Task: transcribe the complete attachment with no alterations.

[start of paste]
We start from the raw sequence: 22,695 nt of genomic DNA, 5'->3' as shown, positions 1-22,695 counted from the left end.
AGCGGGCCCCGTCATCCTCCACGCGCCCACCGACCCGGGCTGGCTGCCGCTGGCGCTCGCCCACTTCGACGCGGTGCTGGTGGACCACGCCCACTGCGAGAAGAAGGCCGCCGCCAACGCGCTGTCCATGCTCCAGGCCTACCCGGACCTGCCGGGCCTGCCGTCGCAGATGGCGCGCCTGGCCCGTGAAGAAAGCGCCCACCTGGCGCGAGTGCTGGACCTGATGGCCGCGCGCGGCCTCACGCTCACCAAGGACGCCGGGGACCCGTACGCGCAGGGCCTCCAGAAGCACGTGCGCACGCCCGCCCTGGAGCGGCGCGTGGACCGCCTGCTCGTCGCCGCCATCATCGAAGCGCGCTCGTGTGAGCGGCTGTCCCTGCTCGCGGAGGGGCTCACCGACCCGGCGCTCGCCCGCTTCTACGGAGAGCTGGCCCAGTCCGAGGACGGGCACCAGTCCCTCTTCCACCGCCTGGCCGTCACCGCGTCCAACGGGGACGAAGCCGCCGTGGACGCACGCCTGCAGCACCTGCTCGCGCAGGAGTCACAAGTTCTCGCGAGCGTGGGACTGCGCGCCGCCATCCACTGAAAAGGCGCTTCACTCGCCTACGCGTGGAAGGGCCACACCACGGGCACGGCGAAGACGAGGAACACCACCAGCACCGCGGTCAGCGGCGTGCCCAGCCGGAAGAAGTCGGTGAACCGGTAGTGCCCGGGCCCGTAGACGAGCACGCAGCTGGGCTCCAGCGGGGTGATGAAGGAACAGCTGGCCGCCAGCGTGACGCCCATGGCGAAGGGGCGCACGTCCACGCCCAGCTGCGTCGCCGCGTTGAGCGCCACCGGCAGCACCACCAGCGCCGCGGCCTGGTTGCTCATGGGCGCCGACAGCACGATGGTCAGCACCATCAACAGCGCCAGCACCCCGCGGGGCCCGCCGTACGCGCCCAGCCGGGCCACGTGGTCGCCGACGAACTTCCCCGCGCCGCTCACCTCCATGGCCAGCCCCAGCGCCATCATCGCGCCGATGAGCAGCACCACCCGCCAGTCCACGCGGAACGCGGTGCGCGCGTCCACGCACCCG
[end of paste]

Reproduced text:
We start from the raw sequence: 22,695 nt of genomic DNA, 5'->3' as shown, positions 1-22,695 counted from the left end.
AGCGGGCCCCGTCATCCTCCACGCGCCCACCGACCCGGGCTGGCTGCCGCTGGCGCTCGCCCACTTCGACGCGGTGCTGGTGGACCACGCCCACTGCGAGAAGAAGGCCGCCGCCAACGCGCTGTCCATGCTCCAGGCCTACCCGGACCTGCCGGGCCTGCCGTCGCAGATGGCGCGCCTGGCCCGTGAAGAAAGCGCCCACCTGGCGCGAGTGCTGGACCTGATGGCCGCGCGCGGCCTCACGCTCACCAAGGACGCCGGGGACCCGTACGCGCAGGGCCTCCAGAAGCACGTGCGCACGCCCGCCCTGGAGCGGCGCGTGGACCGCCTGCTCGTCGCCGCCATCATCGAAGCGCGCTCGTGTGAGCGGCTGTCCCTGCTCGCGGAGGGGCTCACCGACCCGGCGCTCGCCCGCTTCTACGGAGAGCTGGCCCAGTCCGAGGACGGGCACCAGTCCCTCTTCCACCGCCTGGCCGTCACCGCGTCCAACGGGGACGAAGCCGCCGTGGACGCACGCCTGCAGCACCTGCTCGCGCAGGAGTCACAAGTTCTCGCGAGCGTGGGACTGCGCGCCGCCATCCACTGAAAAGGCGCTTCACTCGCCTACGCGTGGAAGGGCCACACCACGGGCACGGCGAAGACGAGGAACACCACCAGCACCGCGGTCAGCGGCGTGCCCAGCCGGAAGAAGTCGGTGAACCGGTAGTGCCCGGGCCCGTAGACGAGCACGCAGCTGGGCTCCAGCGGGGTGATGAAGGAACAGCTGGCCGCCAGCGTGACGCCCATGGCGAAGGGGCGCACGTCCACGCCCAGCTGCGTCGCCGCGTTGAGCGCCACCGGCAGCACCACCAGCGCCGCGGCCTGGTTGCTCATGGGCGCCGACAGCACGATGGTCAGCACCATCAACAGCGCCAGCACCCCGCGGGGCCCGCCGTACGCGCCCAGCCGGGCCACGTGGTCGCCGACGAACTTCCCCGCGCCGCTCACCTCCATGGCCAGCCCCAGCGCCATCATCGCGCCGATGAGCAGCACCACCCGCCAGTCCACGCGGAACGCGGTGCGCGCGTCCACGCACCCG